I hate spam, I really do. In many ways, it runs my life, forcing me to keep up with e-mail and to learn every variation of the letters v-1-a-g-a-r-i-a under the sun. As of now, I need to run my mail through three filters before I can read it (the one on Relix's server, through a mailguard system, and, finnally, through Eudora's filter). But my spam problems pale in comparison to the people affected by spam's ansestor, the junk mail:
Hundreds of pieces of mail destined for the former trade center still arrive every day at a post office facing ground zero — the relics of the unfinished lives of Sept. 11 victims. Telephone bills, insurance statements, wine club announcements, college alumni newsletters, even government checks populate the bundles of mail. Each bears the ZIP code once reserved exclusively for the twin towers: 10048.
"I guess sooner or later they'll realize the towers aren't back up," said letter carrier Seprina Jones-Sims, who handles the trade center mail. "I don't know when." Some of the nation's most recognizable companies and organizations, from retailers to research hospitals, are among those sending the mail. Much of it seems to result from businesses not updating their bulk mailing lists, said U.S. Postal Service spokeswoman Pat McGovern.
The postal service declined to identify the senders and recipients of the letters according to policy. Several companies formerly housed in the towers also declined comment. The trade center mail meets varied fates once it arrives at the
The morning's mail never made it through the flames and smoke on Sept. 11, 2001. It stayed put with the letter carriers, who silently observed the chaos that unfurled outside the post office. Flying debris blew out most of its windows. After a three-year restoration, its doors officially reopened in August 2004. Rafael Feliciano delivered mail to floors 78 through 100 of the south tower for three years. He watched the tower collapse on television from a bar several blocks away with a co-worker.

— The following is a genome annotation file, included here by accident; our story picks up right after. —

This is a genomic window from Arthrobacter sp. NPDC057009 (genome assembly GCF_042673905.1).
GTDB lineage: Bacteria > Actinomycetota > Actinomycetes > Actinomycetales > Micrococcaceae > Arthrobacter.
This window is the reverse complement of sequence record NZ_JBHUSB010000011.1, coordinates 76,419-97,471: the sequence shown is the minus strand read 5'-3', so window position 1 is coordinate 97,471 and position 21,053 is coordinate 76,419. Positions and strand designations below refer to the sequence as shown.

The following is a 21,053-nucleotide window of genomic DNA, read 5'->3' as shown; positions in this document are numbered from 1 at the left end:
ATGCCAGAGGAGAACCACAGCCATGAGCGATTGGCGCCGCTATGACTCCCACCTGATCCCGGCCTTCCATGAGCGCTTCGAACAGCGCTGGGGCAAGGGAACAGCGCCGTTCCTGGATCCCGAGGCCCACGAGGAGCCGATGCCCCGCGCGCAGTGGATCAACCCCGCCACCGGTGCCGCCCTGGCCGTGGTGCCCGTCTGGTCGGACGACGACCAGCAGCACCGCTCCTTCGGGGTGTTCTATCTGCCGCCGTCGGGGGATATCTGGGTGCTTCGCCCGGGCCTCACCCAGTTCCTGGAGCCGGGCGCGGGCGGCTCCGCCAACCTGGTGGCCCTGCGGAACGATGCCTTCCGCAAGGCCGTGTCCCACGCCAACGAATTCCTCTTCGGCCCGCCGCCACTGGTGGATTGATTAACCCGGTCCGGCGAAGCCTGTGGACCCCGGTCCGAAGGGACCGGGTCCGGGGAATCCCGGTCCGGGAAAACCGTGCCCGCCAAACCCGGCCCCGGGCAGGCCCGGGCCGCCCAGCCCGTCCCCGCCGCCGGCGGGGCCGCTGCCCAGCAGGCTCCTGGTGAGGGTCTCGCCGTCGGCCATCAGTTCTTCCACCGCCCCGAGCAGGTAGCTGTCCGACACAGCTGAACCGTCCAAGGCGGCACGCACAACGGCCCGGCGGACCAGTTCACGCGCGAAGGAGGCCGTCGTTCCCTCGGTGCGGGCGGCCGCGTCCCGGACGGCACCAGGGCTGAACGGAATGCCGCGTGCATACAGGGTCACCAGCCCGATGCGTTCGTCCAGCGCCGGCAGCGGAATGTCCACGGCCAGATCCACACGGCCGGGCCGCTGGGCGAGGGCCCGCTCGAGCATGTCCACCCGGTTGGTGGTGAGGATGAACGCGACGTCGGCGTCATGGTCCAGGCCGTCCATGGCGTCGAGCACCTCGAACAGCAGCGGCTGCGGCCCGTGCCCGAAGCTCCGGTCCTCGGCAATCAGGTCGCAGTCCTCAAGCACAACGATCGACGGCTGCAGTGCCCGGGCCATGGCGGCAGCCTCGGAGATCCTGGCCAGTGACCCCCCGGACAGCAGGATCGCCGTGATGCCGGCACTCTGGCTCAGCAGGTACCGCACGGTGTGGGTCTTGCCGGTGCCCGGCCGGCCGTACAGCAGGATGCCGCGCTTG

Flying debris blew out most of its windows. After a three-year restoration, its doors officially reopened in August 2004. Rafael Feliciano delivered mail to floors 78 through 100 of the south tower for three years. He watched the tower collapse on television from a bar several blocks away with a co-worker.
"He turned to me and said, 'You just lost your route,'" Feliciano recalled. When the dust cleared, he spent weeks identifying office workers who came to pick up their mail, searching for familiar faces to see if they had survived.
Mail addressed to people who were killed was marked as deceased right away, he said. But it kept coming.
"It's been five years later. How many people don't know the towers are gone?" he said.
Jones, 39, took over the trade center mail after Feliciano — too shaken to enter tall buildings any longer — left his route to become a driver. She gets to work at 5 a.m. The mail is carefully divided among white plastic trays labeled by company name.
Between 2001 and 2002, the total weekly volume dropped from 1.2 million pieces to just 485,000. It has risen slightly in the years since. The neighborhood is slowly awakening, attracting more and more residents and businesses after the exodus that occurred five years ago. The post office's marble floors are newly polished and the building is brimming with employees. When they gaze out the long bay windows overlooking ground zero, they see nothing but blue sky.